11 December 2006

Sea: the final frontier

The latest findings of a nine-year ocean census have just been reported. Needless to say researchers have come up with some astonishing finds including:

  • Living specimens of Neoglyphea neocaledonica, aka the "Jurassic shrimp", a species that was believed to have become extinct 50m years ago, were found on an underwater peak in the Coral Sea, north-east of Australia

  • A hairy crab that was discovered Near Easter Island that requires its own taxonomic family family. The crab Kiwa hirsuta is named after its own hairiness and the Polynesian goddess of shellfish

  • A shoal of eight million fish observed off the New Jersey coast that was bigger than the area of Manhattan island.

The census was launched in 2001 to map life in the most under-explored environment on earth and uses half of the world's large research vessels and submersibles. Destined to finish in 2010, the £500m project involves 1,700 scientists in 73 countries.

"By 2010 we'll have a representative picture of what lives in the oceans from top to bottom and around the world," said Ron O'Dor, senior scientist on the project. "Everywhere we go we find more life than we'd imagined. When we started there were views that as you went deeper the oceans turned into deserts and there was nothing living down there, but that certainly isn't true."

Two species of fish unknown to science are being discovered each week and scientists believe that they are still far from documenting all the different marine species. Advanced sonar equipment that can map oceanic areas 10,000 times larger than previously possible recently detected a shoal of eight million fish in a school the size of Manhattan off the coast of New Jersey. Images of the shoal revealed it pulsating, fragmenting and reforming as the fish moved through the water.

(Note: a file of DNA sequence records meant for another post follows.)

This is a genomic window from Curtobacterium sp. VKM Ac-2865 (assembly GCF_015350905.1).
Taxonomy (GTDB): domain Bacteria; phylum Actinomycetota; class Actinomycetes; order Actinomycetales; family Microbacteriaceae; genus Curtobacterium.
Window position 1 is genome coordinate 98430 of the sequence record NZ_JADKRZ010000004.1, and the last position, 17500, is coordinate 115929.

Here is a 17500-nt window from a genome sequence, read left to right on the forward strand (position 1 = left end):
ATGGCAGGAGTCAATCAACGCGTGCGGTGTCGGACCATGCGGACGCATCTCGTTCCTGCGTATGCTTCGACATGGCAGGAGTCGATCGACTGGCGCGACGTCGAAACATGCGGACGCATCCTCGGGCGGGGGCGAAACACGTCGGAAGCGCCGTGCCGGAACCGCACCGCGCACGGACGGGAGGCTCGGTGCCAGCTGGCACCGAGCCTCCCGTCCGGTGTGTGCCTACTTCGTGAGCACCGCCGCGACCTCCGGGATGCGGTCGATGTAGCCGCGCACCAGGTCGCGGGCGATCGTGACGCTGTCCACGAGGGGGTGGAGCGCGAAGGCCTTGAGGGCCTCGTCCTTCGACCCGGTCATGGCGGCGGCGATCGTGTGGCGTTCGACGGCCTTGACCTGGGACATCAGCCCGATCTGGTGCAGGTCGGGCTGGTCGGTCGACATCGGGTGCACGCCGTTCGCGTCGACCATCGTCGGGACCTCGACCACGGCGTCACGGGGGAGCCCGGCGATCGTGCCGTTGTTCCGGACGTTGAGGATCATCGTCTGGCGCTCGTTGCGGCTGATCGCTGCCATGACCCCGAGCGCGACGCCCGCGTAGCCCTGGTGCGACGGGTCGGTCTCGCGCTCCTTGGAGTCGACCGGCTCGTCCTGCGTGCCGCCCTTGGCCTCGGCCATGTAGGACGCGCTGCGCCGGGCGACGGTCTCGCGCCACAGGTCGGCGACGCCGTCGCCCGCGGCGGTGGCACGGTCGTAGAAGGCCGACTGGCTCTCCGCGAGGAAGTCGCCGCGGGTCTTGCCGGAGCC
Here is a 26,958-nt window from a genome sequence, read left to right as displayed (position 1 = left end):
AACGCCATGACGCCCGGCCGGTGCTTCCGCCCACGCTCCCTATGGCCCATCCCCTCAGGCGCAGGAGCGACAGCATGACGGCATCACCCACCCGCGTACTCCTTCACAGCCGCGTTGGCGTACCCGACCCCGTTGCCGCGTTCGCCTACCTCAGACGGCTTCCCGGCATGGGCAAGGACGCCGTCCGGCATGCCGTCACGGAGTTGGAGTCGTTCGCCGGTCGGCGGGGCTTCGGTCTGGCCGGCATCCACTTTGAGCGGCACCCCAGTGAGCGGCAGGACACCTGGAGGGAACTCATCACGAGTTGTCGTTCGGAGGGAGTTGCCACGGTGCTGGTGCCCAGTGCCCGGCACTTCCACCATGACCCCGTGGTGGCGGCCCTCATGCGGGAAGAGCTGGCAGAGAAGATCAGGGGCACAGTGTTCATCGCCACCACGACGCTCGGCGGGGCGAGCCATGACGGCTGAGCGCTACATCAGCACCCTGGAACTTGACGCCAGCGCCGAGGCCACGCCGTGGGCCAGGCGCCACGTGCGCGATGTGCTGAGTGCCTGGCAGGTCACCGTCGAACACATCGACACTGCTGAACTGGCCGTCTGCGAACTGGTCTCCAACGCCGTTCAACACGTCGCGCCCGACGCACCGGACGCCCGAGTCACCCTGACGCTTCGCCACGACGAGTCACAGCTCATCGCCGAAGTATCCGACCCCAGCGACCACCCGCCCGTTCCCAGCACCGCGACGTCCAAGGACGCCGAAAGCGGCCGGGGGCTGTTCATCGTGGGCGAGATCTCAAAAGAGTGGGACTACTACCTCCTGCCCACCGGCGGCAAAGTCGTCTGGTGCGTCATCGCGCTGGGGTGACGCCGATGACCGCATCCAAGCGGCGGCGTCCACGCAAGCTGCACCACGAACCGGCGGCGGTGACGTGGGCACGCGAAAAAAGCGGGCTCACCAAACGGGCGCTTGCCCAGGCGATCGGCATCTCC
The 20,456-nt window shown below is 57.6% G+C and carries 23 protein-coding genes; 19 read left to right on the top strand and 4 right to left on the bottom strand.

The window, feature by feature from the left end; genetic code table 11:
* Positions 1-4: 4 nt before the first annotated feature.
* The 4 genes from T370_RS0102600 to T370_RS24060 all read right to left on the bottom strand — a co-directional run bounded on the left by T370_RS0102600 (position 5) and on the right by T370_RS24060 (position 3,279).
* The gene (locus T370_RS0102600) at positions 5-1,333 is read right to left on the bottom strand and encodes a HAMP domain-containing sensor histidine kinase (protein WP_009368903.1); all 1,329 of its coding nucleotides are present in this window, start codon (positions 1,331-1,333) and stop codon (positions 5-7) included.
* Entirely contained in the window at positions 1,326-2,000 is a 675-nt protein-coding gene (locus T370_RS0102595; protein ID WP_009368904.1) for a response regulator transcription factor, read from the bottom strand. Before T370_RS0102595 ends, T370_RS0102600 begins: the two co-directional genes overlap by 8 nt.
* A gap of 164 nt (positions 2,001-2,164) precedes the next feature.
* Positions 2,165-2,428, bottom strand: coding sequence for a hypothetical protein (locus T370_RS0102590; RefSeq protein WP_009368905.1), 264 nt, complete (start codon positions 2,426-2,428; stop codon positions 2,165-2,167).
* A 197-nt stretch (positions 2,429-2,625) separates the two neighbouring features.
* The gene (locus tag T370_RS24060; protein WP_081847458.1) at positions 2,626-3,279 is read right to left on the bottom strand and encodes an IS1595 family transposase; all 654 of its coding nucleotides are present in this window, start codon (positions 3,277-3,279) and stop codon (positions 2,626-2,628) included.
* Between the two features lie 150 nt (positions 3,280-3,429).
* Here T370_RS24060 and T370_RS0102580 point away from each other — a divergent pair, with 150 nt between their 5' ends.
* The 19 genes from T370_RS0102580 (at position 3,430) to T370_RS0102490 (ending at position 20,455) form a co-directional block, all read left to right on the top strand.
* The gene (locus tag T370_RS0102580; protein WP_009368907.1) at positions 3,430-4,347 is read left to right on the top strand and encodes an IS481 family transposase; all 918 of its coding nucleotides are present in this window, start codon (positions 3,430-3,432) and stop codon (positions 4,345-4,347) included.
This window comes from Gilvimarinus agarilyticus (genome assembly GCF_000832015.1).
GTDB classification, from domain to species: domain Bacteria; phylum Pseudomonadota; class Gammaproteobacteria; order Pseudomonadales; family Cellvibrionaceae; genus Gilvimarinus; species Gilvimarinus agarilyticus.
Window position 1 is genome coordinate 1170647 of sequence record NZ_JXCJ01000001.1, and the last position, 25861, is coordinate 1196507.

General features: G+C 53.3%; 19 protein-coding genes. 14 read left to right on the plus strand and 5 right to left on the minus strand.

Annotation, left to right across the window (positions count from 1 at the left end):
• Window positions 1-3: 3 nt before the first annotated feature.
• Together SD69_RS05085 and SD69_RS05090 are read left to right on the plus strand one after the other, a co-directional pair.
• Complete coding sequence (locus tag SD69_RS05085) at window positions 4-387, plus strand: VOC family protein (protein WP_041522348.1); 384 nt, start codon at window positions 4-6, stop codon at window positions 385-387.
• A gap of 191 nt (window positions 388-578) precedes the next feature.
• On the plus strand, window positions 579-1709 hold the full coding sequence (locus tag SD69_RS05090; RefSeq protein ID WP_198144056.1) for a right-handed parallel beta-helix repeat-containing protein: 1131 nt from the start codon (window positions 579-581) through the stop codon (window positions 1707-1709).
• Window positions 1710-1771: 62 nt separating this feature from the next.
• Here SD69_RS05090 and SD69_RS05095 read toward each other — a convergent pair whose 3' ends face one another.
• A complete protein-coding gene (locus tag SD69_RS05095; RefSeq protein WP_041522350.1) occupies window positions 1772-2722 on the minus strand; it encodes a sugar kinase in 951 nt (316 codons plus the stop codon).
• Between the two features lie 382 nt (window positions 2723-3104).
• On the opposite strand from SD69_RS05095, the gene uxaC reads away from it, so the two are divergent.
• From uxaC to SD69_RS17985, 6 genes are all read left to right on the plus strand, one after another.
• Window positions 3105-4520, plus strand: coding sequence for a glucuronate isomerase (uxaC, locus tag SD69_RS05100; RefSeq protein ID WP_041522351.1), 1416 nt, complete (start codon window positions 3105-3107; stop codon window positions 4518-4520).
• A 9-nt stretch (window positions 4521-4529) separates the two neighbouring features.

When the census is completed it will form a snapshot of ocean life that scientists will use as a reference to monitor the impact of the fishing industry and environmental change, such as global warming.


Steve Bates said...

Cool. I especially like the hairy crab.

Apart from the mere cuteness of critters, this project could give us an understanding that may one day help humankind to save itself. Or not... we don't seem to be doing a very good job of that lately.

jams o donnell said...

It's been an appaling job we've done Steve. I hold out a little hope we will change our ways but I am not too hopeful..

elasticwaistbandlady said...

The Houston Chronicle featued this article yesterday. I want to rename the furry crab, "The Abominable Snowman Crab." The similarities are striking.

Steve Bates said...

I've always wondered what, exactly, is abominable about the Abominable Snowman. If such a critter exists, that hardly seems a kind name for it. :)

jams o donnell said...

LOL ewbl, the Yeti Crab, Sasquatch of the deep?

I think he's abominable because of his bad breath and his propensity to scratch his butt in polite company!

No Cool Story said...

The furry crab scares me beyond words, its bad breath is the least of my worries.

I hope to never ever see one up close and personal, because I know I'll scream my head off, and then I'll die.

jams o donnell said...

Ah No Cool Story I#m sure it would be quite harmless... I think!

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hmm spam..Ah well!